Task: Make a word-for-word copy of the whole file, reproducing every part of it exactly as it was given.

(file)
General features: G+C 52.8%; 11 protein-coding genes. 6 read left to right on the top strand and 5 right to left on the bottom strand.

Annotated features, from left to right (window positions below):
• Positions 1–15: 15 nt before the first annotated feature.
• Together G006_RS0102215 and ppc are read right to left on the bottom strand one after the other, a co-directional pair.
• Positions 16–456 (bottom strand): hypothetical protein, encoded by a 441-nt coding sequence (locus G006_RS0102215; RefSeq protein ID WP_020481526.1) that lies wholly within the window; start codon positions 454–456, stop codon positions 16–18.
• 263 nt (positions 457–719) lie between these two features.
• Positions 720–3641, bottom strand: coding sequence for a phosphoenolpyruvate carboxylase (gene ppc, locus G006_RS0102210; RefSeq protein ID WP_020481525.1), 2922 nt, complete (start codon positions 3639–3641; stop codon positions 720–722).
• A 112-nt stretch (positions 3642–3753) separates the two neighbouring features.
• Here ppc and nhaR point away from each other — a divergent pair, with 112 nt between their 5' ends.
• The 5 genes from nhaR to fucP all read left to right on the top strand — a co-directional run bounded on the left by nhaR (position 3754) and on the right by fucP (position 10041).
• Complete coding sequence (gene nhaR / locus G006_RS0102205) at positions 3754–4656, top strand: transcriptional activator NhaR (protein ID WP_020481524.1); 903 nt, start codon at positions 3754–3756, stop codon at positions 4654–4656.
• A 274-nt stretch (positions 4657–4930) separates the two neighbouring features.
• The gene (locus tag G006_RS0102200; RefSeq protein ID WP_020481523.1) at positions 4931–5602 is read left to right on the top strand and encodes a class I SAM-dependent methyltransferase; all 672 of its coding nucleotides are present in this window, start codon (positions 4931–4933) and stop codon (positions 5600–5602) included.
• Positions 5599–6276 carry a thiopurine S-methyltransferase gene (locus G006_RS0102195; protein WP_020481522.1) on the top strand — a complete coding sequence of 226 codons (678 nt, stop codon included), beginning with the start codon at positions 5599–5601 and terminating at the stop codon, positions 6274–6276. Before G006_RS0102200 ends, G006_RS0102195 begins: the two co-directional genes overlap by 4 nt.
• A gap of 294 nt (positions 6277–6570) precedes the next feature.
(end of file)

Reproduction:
General features: G+C 52.8%; 11 protein-coding genes. 6 read left to right on the top strand and 5 right to left on the bottom strand.

Annotated features, from left to right (window positions below):
• Positions 1–15: 15 nt before the first annotated feature.
• Together G006_RS0102215 and ppc are read right to left on the bottom strand one after the other, a co-directional pair.
• Positions 16–456 (bottom strand): hypothetical protein, encoded by a 441-nt coding sequence (locus G006_RS0102215; RefSeq protein ID WP_020481526.1) that lies wholly within the window; start codon positions 454–456, stop codon positions 16–18.
• 263 nt (positions 457–719) lie between these two features.
• Positions 720–3641, bottom strand: coding sequence for a phosphoenolpyruvate carboxylase (gene ppc, locus G006_RS0102210; RefSeq protein ID WP_020481525.1), 2922 nt, complete (start codon positions 3639–3641; stop codon positions 720–722).
• A 112-nt stretch (positions 3642–3753) separates the two neighbouring features.
• Here ppc and nhaR point away from each other — a divergent pair, with 112 nt between their 5' ends.
• The 5 genes from nhaR to fucP all read left to right on the top strand — a co-directional run bounded on the left by nhaR (position 3754) and on the right by fucP (position 10041).
• Complete coding sequence (gene nhaR / locus G006_RS0102205) at positions 3754–4656, top strand: transcriptional activator NhaR (protein ID WP_020481524.1); 903 nt, start codon at positions 3754–3756, stop codon at positions 4654–4656.
• A 274-nt stretch (positions 4657–4930) separates the two neighbouring features.
• The gene (locus tag G006_RS0102200; RefSeq protein ID WP_020481523.1) at positions 4931–5602 is read left to right on the top strand and encodes a class I SAM-dependent methyltransferase; all 672 of its coding nucleotides are present in this window, start codon (positions 4931–4933) and stop codon (positions 5600–5602) included.
• Positions 5599–6276 carry a thiopurine S-methyltransferase gene (locus G006_RS0102195; protein WP_020481522.1) on the top strand — a complete coding sequence of 226 codons (678 nt, stop codon included), beginning with the start codon at positions 5599–5601 and terminating at the stop codon, positions 6274–6276. Before G006_RS0102200 ends, G006_RS0102195 begins: the two co-directional genes overlap by 4 nt.
• A gap of 294 nt (positions 6277–6570) precedes the next feature.